And as far as deaths by the hands of Che and Castro goes,I know it all to well,my uncle is on their hitlist,as well as another shot and killed by Batista himself,but do I dwell on it,hate the men who killed them?

    Absoulutely not! Why?

    They died with pride defending what they believed in and rather having people cry for them,I rather have people honor them by stop talking of killings by the hands of Che and Castro,it was and still is in many ways,wartime,death happens,that’s the name of the game,a game I know far to well as an ex solider,ask the US what really happend in Panama,ask how many CIVILIAN lives we took,bet they won’t tell you.

    ohhh..but I am sure if you were told that in Panama hundreds of civilians lives were taken in an area that had NO Panamanian forces,you WOULD condone that,all in the name of eliminating a crater face Noriega!

    Answer me this,would you condone the lives of thousands of Cubans in Cuba,for the sake of removing Castro?

    Don’t answer,think we know what you would say!

  7. Follow up post #7 added on February 07, 2006 by Micaela Mc Lucas

    i do not aplaud any violence, and furthermore i think in order to SAVE the lives of more cubans on castro’s “hitlist” its necessary for some actions to occur, no not violently killing civilians, like as you say happened in panama. it sucks. its not fair. i get it.  I think its terrible all of the injustice your family has suffered, but whether you live in panama, cuba, the congo, argentina or the US, violence has proven time and time again to never be the right answer, some form of diplomacy needs to be utilized.
    Fidel castro has shown to be incredibly smart, in finding a way to make his mark in history, but may he rot in hell for his actions. im too naive to be the judge of his character, or to even try and come up with the correct resolution for all the problems facing cubans, unfortunately no one else is stepping up to the plate either.

    Im not even cuban and yet i feel this strange bond with the country as if it were my own.  i have studied its history and rich culture over and over and seeing how it has all come to demise, and how so many cuban people have been tortured and maltreated brings tears to my eyes.

    At seventeen, i know i have many years ahead of me to hopefully do my part in trying to help these people. Being from argentina i have seen similar forms of political corruption destroy the hopes and dreams of my grandparents and family. and having seen my grandfather tear up over talking about how he was kidnapped by the nazis in italy, i understand the extremities of violence and corruption.

    If my family members had died in the hands of infidels such as batista, i would honor them, and be further motivated to help change cuba, rather than hush up and not talk about the situation.

    of course we cant refrain from looking back on history, the point is that we LEARN from it. if people are just going to sit and dwell about an injustice, they are idiots. By pointing out what has gone wrong previously, and attempting to fix it so that the future generations dont have to live through the same injustice we are taking history, not to dwell on it, as you say, but to grow from it.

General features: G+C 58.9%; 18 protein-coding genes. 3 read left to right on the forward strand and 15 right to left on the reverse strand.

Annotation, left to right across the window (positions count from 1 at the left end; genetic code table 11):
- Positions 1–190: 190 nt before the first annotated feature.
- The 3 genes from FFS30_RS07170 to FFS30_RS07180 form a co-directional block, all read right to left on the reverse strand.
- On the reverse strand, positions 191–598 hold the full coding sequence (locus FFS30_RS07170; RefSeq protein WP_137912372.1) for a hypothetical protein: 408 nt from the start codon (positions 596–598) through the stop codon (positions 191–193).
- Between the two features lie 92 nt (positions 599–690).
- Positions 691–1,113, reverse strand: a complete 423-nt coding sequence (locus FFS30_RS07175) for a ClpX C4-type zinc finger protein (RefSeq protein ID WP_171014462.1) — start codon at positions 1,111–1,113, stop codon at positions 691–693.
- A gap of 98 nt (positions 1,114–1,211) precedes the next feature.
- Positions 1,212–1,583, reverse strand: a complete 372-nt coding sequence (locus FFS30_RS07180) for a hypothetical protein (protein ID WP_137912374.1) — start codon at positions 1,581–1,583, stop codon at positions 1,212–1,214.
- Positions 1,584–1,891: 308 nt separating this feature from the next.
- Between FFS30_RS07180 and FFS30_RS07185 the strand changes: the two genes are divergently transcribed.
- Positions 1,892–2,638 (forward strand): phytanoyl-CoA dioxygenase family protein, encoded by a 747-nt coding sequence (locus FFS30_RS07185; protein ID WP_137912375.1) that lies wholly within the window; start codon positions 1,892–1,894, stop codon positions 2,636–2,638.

8. Follow up post #8 added on February 07, 2006 by YoungUrbanCuban

    These ARE realities we MUST face,NO country has ever NOT had some sort of opression,mass killings etc. before it came into it’s own.

    The US,was seperated,north and south,whites killing whites (how ironic)etc.

    Cuba,is a unique example on where it’s fiture history will fall,once governed by Spain,then by many crooked president,is as if history has repeated it’s self for Cuba for the past 100 plus years.

    The one thing you can be sure of,is that Cuba,it’s people and it’s ways,does have a strong CUBAN (anti Yankee) revolution following,notice I said CUBAN revolution,therefore what you and others may feel will be the end of the revolution once Castro is gone,is a complete mistake.

    The revolution was in place before Castro was even born!

  9. Follow up post #9 added on February 07, 2006 by Micaela Mc Lucas

    wow. that was incredibly stupid.

    you are so blind to who is to blame that its almost like stockholme syndrome, going along with the beliefs of the criminal who has wronged you. How can you honestly say that cuban people basically wanted all this to happen to them? this revolution was fidel castros crooked idea of how to fix a problem, and instead he has caused another problem.

    reality is though, once he’s dead, which is soon, because he’s pretty damn old, everything is going to change. cuban people dont want this messed upwatered down “socialism” that has washed over cuba. in reality its just an insane dictatorship, not some revolution that is in cuban blood. whats in everyones blood, black, brown, white, purple whatever, is the search for justice. in cuba there is no justice, and you are ignorant if you say that its just a messy cycle only to be continued by a new crooked president. There are no long term goals set by fidel on how the country will be run once he’s gone. he’s so dillusional he probably thinks that he will live for ever and maybe even have tea and a cigar over the remains of the other crooked president, george bush. Things are going to change dramatically once he’s gone. i’d gamble my life savings on it. He is the main frame of his dictatorship, and no one else could ever have the balls to take his place, thus giving wiggleroom for democracy of some form to sliver in.